What’s your “impact factor”?: citation practices and why they matter
Our joke draws on real, pan-academic anxiety about being externally validated by a scholastic community. Frequency of citation is often taken to be a direct index of scholarly importance. In the biological and physical sciences in particular, the value of this index has been quantified, its measurement developed into a science itself by statisticians like Eugene Garfield. Citations, in Garfield’s model, are the primary determinant of the overall “impact factor” of a particular journal, where the “impact factor” refers to the ratio of the number of citations received to the number of articles published. The correspondence between citations and scholarly impact has been controversial (Garfield 2005), but it remains important to ranking scientific journals, and it has been picked up in the social sciences and humanities as well. Prospective graduate students seeking to rank anthropology departments on PhDs.org, for instance, will see two criteria for “Faculty Reputation and Activity”: the average number of citations per faculty member and peer-assessed faculty quality (PhDs.org 2007). Such ranking systems are, however, only the grossest way in which citations matter. More often, citations build a scholar’s reputation in subtler ways.
Citing a particular author legitimizes that author’s voice and affirms her contribution to scholarly debate (Lutz 1990). Citations rapidly enter a feedback loop: when an author is cited, he or she has been flagged as worth reading (and citing), and so is cited again, particularly if the context of the original citation was work by a heavily read scholar. By the same token, a reputable scholar not citing a given work where it would have been relevant indicates either ignorance of its existence or intentional exclusion, both of which reflect negatively on the uncited author. The context of most citations is positive—that is, the writer agrees with the argument being cited (Cozzens 1989, Lutz 1990). However, even if the context of a citation is negative, the appearance of a citation lends credence to the cited author because it implies that the author’s argument is worth criticizing in a public academic forum (Hutson 2002). Moreover, in a variety of ways, citation practices inside of texts can reflect and reify important social practices outside of texts.
Patterns of citation reflect positioning within interpersonal networks and, potentially, the hierarchical relations endemic to those networks—such as differential treatment of the work of women and men. This particular correlation has received some reflexive attention from concerned anthropologists. Based on a survey of anthropological journals like American Anthropologist, Ethos, and American Ethnologist, Catherine Lutz (1990) found that through the end of the 1980s, women were citing women more often than men were citing women. The proportional citation of women’s scholarship (compared to men’s) was significantly less than would be expected given their proportional occupancy of prestigious academic jobs, a phenomenon that Lutz called the “erasure of women’s writing.” Similar studies have extended Lutz’s analysis into archaeology (Hutson 2002), sociolinguistics, and linguistic anthropology (McElhinny et al. 2003), finding similar gender-based citation patterns in the key journals of these subfields.  Bonnie McElhinny and her co-authors (2003) have also qualitatively examined textbooks as a venue in which scholarly canons are constructed through citation.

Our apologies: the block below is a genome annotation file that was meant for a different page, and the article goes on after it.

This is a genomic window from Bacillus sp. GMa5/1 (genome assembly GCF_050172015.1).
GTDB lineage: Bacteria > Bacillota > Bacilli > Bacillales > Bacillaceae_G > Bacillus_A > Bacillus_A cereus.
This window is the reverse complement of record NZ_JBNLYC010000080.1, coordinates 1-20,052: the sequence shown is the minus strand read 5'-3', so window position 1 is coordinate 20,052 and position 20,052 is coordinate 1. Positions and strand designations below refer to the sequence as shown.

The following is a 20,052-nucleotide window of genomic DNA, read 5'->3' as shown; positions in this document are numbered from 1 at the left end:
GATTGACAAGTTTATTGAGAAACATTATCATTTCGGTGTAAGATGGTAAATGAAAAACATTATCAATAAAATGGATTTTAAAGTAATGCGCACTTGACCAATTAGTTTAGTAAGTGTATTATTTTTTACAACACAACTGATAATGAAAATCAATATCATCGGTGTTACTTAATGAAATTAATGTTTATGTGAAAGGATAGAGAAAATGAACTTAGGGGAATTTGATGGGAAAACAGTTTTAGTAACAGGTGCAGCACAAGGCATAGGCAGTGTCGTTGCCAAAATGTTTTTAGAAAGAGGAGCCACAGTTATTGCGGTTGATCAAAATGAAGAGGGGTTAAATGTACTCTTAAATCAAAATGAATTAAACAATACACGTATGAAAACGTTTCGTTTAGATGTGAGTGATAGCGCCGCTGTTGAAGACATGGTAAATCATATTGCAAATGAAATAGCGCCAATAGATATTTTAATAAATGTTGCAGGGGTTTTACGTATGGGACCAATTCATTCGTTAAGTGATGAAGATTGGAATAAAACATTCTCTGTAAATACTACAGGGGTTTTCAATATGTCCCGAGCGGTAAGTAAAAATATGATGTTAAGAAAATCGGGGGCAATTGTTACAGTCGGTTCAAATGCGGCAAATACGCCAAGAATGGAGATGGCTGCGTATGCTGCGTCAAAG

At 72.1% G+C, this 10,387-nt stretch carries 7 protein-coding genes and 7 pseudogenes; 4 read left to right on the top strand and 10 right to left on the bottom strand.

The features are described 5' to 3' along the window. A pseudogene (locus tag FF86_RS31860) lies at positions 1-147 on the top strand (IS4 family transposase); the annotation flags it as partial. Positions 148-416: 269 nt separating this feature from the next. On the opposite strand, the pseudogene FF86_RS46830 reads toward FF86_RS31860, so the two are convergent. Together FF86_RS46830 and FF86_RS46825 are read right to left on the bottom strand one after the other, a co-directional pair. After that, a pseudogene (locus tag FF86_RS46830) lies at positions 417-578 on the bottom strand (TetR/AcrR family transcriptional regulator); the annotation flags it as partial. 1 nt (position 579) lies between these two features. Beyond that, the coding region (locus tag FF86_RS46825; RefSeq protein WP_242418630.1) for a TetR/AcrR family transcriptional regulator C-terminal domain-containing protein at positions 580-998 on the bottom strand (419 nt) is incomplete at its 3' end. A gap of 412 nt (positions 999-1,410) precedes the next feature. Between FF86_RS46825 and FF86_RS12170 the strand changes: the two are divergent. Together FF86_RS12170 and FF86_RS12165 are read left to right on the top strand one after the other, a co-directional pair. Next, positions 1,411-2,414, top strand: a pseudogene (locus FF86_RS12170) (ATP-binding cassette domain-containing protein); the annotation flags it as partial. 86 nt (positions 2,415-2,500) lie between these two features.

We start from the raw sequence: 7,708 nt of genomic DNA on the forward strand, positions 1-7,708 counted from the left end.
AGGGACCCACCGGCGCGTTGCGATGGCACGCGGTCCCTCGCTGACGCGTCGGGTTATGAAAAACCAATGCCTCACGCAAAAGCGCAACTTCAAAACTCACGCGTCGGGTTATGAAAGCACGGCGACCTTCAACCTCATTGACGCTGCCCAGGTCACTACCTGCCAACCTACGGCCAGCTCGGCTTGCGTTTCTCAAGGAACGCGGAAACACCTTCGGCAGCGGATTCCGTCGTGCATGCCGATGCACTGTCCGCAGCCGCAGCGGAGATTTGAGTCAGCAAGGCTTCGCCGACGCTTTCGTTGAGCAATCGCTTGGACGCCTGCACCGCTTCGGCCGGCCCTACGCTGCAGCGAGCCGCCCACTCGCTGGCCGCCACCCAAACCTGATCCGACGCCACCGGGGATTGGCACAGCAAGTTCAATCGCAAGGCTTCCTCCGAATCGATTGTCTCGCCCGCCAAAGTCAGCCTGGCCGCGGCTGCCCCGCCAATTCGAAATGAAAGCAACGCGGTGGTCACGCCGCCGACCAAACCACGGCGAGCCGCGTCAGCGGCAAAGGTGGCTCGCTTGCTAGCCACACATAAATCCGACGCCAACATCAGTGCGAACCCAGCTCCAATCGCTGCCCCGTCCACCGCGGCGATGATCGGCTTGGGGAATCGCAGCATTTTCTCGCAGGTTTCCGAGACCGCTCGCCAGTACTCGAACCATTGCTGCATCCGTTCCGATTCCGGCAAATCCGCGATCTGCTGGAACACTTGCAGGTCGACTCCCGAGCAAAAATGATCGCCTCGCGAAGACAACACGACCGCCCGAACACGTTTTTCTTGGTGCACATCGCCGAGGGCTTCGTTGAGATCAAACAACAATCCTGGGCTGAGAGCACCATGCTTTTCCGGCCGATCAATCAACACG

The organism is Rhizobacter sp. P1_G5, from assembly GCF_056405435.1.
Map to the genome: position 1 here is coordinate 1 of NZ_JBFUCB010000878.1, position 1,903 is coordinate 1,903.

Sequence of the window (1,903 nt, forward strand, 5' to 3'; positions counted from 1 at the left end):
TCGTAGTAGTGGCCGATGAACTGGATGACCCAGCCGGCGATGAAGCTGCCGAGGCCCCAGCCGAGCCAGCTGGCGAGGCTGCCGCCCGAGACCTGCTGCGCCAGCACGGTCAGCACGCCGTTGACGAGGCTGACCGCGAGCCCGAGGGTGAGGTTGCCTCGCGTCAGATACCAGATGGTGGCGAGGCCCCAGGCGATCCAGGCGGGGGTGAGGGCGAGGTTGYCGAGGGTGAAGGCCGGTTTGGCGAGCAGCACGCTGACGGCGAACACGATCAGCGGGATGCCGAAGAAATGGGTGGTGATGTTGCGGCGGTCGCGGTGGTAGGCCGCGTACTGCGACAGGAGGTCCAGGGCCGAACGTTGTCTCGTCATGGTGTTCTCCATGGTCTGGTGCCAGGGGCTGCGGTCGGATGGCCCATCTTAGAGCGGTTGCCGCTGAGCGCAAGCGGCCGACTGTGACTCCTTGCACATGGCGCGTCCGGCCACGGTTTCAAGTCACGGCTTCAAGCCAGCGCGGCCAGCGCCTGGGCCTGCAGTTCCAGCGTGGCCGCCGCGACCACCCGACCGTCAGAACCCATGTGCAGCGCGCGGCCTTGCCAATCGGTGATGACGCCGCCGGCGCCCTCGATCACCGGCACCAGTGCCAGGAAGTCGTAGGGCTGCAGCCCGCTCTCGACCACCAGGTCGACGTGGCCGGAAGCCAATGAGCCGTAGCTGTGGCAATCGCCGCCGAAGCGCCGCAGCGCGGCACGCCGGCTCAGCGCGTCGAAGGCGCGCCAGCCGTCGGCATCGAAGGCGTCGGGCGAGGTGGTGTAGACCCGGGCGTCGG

Scott Hutson suggests that bibliometric analyses like his can reveal detrimental patterns that may otherwise operate “below the level of awareness” (2002:331).  Indeed, because most in-text citations in English contain only non-gender-specific last names, the main text of an article or textbook will not readily reveal gender-skewed citation patterns. And chances are good that the author using a male-heavy bibliography is not aware of his (or, though less likely, her) choices. Only upon closer inspection do we see how painfully common it is for us to treat authors of one social category as more influential and citation-worthy than authors of another social category—despite the fact that by the usual standards of academic worth (such as rank, training, or institutional affiliation), they might be considered equal.
Learning to cite like an anthropologist
The social consequences of citations are by no means peculiar to anthropology, and learning citation practices is a fundamental part of academic professionalization in all disciplines. But anthropologists take it particularly seriously. Style guides to citation format tell us that anthropology is “especially concerned” with acknowledging the work of others (USD 1995), and this concern is demonstrated to some degree in anthropological citation style. In comparison with scholars in, say, sociology or history, anthropologists strongly favor placing citations within the main text rather than in footnotes or endnotes. Citation practices within American anthropology are discipline-specific and standardized across institutions. A simple review of the anthropological style guides that are currently available online reveals that all anthropology departments in the United States that have posted such guides follow AAA format (see AAA 2003), with most citing American Anthropologist as the model.